For many community associations however, the risk of losing the case altogether, or obtaining an inadequate judgment is simply too great when added to the costs of litigation. They may lack the cash flow necessary to retain lawyers and expert witnesses on an hourly basis. For those associations, contingency fee arrangements are the only viable option. Each situation is different, but for the client the key is to be sure the various fee options are identified and explained. The basic arrangements are described below.
1. Hourly Fee Contract. Under the standard hourly fee agreement, attorneys are paid for their services for each hour billed. Different attorneys and legal assistants will have different hourly rates. While the rates for the most experienced attorneys will be higher than those for junior associates or legal assistants, it isn't the rate of any individual attorney that is important, but rather the average rate of the firm projected over an entire case. This is because more hours are (or should be) invested into a case by those with lower rates. The partners in the firm, those attorneys with the greatest experience (and the highest rates), will supervise the others and appear at important events like depositions, mediations, and court hearings, but generally will bill fewer hours than other staff members, resulting in an average hourly rate far below that of the partner in charge.
The other major cost component is the fees of experts--architects, engineers, and others--who provide the expert testimony necessary to successfully prosecute a claim. With an hourly fee arrangement, the experts are typically paid by the client on an hourly basis. In a construction case with a potential recovery in excess of a million dollars, attorney and expert fees can easily reach six figures, so the client must have sufficient cash flow or commit other financial resources (reserves, loans) to finance the case to conclusion. With this type of contract, the risk of success or failure resides with the client. The attorney and the experts are paid regardless of the outcome.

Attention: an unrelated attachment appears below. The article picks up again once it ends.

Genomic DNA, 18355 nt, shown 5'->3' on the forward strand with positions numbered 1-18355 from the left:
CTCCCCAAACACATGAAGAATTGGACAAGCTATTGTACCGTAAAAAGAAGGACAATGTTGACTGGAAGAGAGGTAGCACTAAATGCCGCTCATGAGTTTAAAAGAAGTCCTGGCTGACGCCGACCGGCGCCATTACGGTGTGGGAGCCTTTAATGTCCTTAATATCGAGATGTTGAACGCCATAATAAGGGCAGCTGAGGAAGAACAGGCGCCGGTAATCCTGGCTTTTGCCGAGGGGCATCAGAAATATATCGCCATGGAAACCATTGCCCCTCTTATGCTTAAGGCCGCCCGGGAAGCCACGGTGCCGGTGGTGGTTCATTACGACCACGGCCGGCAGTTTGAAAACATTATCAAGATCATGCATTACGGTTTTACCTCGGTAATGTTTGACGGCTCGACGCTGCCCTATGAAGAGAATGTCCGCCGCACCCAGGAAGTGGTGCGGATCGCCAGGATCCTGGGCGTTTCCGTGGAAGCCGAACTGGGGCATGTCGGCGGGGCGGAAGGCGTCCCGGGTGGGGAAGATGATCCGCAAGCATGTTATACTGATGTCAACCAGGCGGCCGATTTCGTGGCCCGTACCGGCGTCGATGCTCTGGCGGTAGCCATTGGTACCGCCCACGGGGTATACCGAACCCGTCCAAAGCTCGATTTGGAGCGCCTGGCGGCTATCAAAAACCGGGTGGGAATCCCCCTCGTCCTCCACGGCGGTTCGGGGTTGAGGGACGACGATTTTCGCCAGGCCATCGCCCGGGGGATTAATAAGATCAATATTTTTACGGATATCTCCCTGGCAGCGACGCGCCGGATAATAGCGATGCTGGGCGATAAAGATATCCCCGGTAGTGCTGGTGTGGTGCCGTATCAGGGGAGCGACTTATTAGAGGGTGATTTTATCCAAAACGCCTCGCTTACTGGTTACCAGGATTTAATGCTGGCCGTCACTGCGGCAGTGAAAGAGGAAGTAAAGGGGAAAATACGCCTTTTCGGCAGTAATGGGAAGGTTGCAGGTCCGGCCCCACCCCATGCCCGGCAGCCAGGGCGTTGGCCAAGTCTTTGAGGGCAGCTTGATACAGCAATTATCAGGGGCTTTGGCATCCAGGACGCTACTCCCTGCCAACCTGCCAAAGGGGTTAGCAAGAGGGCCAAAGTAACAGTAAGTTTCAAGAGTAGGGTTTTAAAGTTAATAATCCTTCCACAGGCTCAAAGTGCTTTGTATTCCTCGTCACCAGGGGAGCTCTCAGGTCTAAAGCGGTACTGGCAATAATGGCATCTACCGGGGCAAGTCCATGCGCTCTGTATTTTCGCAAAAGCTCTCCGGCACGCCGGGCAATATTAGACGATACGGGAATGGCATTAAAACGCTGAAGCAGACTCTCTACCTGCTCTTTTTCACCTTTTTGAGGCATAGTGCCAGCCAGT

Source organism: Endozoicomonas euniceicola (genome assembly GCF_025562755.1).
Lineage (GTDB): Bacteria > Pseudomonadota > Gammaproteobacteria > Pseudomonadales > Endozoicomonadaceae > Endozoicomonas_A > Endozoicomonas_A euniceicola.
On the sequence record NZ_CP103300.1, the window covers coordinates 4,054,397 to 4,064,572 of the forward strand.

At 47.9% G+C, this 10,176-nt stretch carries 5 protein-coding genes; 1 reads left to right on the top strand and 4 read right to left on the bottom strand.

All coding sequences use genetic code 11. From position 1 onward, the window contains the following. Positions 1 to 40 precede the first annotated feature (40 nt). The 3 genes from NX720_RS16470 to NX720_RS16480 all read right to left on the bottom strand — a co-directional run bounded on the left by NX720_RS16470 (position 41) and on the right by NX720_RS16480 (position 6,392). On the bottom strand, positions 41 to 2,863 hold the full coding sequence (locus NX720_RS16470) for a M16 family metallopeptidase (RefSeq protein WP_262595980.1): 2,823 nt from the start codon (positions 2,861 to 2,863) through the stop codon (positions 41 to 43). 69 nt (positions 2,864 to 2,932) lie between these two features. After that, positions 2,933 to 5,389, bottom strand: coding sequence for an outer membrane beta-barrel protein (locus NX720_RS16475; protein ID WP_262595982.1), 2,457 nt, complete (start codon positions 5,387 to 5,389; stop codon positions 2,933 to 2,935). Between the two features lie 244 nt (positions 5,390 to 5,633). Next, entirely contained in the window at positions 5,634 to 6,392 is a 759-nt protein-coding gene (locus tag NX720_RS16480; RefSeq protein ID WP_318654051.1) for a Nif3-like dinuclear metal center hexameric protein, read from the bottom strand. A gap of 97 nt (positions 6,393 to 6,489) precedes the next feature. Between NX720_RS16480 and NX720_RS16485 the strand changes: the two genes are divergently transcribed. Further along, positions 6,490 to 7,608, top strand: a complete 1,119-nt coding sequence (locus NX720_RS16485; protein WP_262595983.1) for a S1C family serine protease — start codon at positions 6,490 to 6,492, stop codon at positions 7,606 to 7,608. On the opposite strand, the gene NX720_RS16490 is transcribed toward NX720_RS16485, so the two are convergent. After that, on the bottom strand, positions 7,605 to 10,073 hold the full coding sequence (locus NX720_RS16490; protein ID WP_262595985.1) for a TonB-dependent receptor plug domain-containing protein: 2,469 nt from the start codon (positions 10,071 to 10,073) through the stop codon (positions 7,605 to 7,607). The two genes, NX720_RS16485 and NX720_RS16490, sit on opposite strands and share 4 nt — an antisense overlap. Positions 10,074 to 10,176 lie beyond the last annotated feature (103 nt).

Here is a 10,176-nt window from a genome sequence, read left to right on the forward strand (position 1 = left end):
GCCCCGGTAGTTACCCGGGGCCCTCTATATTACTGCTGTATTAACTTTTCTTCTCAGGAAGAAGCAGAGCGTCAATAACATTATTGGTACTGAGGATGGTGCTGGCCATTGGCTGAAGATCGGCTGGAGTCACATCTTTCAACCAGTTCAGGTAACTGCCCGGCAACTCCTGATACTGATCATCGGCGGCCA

2. Contingent Fee Contract. A contingent fee contract provides that the attorney's fee will be a percentage of any recovery. If there is no recovery, there is no fee. Where cash flow is a big issue with the client, as it often is with community associations, the attorney's willingness to defer fees until and unless there is a recovery is a substantial benefit to the client. The client must keep in mind that with a contingent fee contract, the attorney is acting as the bank and that service is not without cost to the client. To the extent that the resulting fee is greater than what the client might have paid with an hourly fee agreement, the client is paying the attorney a premium to accept some or all of the client's risk. If that risk is minimal, the client may be paying for insurance that it doesn't need.
Under a contingent fee arrangement, the attorney and client must determine whether the attorney will also advance litigation costs. Litigation costs include all costs necessary prosecute the case such as expert fees, court filing fees, copy costs, service fees, etc. In a big case, litigation costs can be substantial. If the attorney is willing to advance costs in a particular case, it is again of great benefit to the client which has limited cash flow. The lawyer does have a right to recover those costs from any resulting settlement or verdict. If there is no recovery, however, the attorney will absorb those costs.
Tyler Berding on the Radio this Saturday
With On The Commons radio host Shu Bartholomew
They will discuss
The Contractual CommunityWhy Community Associations
Are Not Governments
Why It Is So Difficult to Get Owners to Serve
On Boards of Directors.
Go to: http://onthecommons.net/
PRIVATE NEW TOWNS
A promising concept saddled with an old problem.
By Tyler Berding
"What are Articles of Incorporation?"
Articles of Incorporation are filed with the state to create a corporation. Most Community Associations are non-profit, mutual benefit corporations, and were created by the filing of Articles of Incorporation.